The Bowles family has owned this 192 acre property since 1910 and is committed to ensuring the farm remains in agriculture. This marks the 100th conservation project that TRLT has completed in Teton County, Idaho. TRLT would like to thank the Natural Resources Conservation Service (NRCS) and the partners named at the end of this press release for their contributions to the project.
The Darby Creek Farm sits in an incredibly scenic landscape at the mouth of Darby Canyon, which is one of the most popular and cherished destinations for recreationists in Teton Valley. Darby Canyon is an important wintering area for mule deer and a migration route for big game species. The protection of this farm will allow for the continued unimpeded movement of those species and the preservation of scenic views.
Mr. Bowles has owned the land for nearly 40 years since he acquired it from his family. The farm is currently used as irrigated farmland, much as it was at the end of the 19th century. Barley, quinoa, and seed potatoes are the primary crops grown on the farm. Approximately 70% of the Bowles Darby Creek property soils are considered prime farmland soils if irrigated, which are critically important in meeting the nation’s short-term and long-term needs for food and fiber. Conservation of these resources is important to continue the agricultural heritage in Teton Valley, and for providing produce to local and regional markets.
Teton County, Idaho, historically an agricultural community, is experiencing rapid population growth that shows no signs of slowing. Between 2020 and 2025, eastern Idaho’s population will increase by 14%. Agricultural land provides immense value in terms of food security, wildlife migratory routes, and the preservation of scenic views, but it is also among the most sought after land by developers. For many farmers and ranchers, conservation easements provide an alternative to selling their land. By limiting the size and scope of development on the property and conserving the land’s values such as prime soils and scenic open space, landowners can have more financial flexibility while retaining ownership and guaranteeing the land remains viable for agriculture. “It has been my goal not to see houses on this ground,” said Mr. Bowles. “For the past few years, I have been working with the Land Trust to preserve the ground to keep it in agriculture.”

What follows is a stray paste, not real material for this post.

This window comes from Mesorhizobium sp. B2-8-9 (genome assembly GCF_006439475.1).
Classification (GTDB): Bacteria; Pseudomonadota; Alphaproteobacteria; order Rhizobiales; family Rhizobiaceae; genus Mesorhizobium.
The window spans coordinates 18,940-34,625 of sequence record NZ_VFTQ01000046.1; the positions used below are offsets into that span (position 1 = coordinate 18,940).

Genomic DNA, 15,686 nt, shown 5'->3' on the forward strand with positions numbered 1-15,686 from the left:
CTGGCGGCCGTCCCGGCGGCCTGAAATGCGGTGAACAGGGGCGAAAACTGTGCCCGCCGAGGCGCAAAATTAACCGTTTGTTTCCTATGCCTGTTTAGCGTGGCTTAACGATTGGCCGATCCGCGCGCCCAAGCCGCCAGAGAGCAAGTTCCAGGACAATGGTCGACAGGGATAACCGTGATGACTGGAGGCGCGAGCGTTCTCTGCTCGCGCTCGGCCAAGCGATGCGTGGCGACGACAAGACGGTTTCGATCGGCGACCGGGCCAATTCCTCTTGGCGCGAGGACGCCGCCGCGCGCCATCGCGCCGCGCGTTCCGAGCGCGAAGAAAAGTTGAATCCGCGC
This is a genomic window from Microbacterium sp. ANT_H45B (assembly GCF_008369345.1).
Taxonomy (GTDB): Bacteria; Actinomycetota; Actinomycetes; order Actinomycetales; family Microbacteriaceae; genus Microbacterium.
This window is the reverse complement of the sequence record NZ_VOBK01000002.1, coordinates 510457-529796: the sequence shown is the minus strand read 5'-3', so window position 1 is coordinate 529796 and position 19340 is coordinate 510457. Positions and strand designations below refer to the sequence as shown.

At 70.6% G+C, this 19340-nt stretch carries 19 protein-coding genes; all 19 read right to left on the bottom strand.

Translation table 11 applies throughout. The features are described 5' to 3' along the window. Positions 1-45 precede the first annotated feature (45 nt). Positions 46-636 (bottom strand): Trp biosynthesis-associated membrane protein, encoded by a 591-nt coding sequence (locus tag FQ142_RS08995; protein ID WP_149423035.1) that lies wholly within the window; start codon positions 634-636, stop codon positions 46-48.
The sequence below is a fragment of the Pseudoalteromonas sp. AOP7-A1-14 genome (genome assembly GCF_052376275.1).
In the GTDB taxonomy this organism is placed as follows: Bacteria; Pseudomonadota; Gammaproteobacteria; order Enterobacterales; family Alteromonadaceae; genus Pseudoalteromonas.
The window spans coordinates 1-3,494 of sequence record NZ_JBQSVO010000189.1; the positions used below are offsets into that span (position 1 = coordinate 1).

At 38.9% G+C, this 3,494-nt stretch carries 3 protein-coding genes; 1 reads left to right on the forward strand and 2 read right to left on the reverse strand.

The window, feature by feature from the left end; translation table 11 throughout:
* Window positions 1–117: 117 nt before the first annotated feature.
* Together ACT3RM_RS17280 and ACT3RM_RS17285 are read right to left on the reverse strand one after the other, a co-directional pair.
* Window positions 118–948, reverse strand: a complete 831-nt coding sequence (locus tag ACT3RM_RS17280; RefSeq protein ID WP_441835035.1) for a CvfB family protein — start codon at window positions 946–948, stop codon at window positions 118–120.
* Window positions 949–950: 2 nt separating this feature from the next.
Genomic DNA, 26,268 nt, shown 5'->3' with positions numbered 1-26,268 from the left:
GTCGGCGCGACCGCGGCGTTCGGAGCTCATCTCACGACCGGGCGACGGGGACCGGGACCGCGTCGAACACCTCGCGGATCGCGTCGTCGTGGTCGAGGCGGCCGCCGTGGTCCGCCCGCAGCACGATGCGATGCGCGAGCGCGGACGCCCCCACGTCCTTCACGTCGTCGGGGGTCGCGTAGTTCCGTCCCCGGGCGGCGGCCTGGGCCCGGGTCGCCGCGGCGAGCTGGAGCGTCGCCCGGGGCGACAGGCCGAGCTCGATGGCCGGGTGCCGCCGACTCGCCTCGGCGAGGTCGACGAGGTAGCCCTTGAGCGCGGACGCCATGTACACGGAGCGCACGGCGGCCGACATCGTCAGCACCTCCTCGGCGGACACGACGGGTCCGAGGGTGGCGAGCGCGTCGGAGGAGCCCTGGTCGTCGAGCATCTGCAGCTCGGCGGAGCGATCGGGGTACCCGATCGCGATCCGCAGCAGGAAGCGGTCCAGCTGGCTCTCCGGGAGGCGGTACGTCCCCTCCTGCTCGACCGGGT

This farm was protected by an agricultural land easement, which protects the agricultural viability and related conservation values of eligible land. This is accomplished by limiting nonagricultural uses which negatively affect those values. Matching funds were delivered through the Regional Conservation Partnership Program – Agricultural Conservation Easement Program – Agricultural Land Easement Program (RCPP-ACEP-ALE).
“We love working with landowners to meet their voluntary conservation goals,” said Curtis Elke, State Conservationist for NRCS in Idaho. “When they take advantage of our easement programs, it is an even bigger win for the landowner and the landscape. In working with Mr. Bowles, together we have ensured that sustainable crop production continues, and wildlife maintains access to the habitat it needs. It’s Idaho at its best.”
Mr. Bowles chose to place his farm into an agricultural conservation easement because it was important to him that the land remains well cared for. For many years, he has leased the farm to Paris Penfold, a neighbor whose family has farmed in Teton Valley for generations as well. Mr. Bowles wants to be certain this farm can continue to be used for agricultural production into the future. He hopes to sell his farm to a local producer, which is only possible due to this conservation easement. After limiting the property’s development rights, Mr. Bowles will be able to sell the property at a price that is affordable to a local farmer, while still receiving what he needs to retire. “It has been my goal to sell the development rights so I can sell the ground at a price a farmer can make a living at,” said Mr. Bowles.
The tradition of caring for this land will also be carried forward by the Land Trust, as it will be stewarded by our staff in perpetuity, ensuring the conservation values protected under the agreement are being upheld. These factors together ensure that this farm will be protected forever.
NRCS provided matching funds through its ACEP-ALE program. Additional support came from the Richard G. Grundler Teton Valley Conservation Fund, the Mithun Family Foundation’s JKL Fund, the estate of Ronald C. Rope, the Heart of the Rockies Initiative’s Keep it Connected program, and the Kendeda Fund.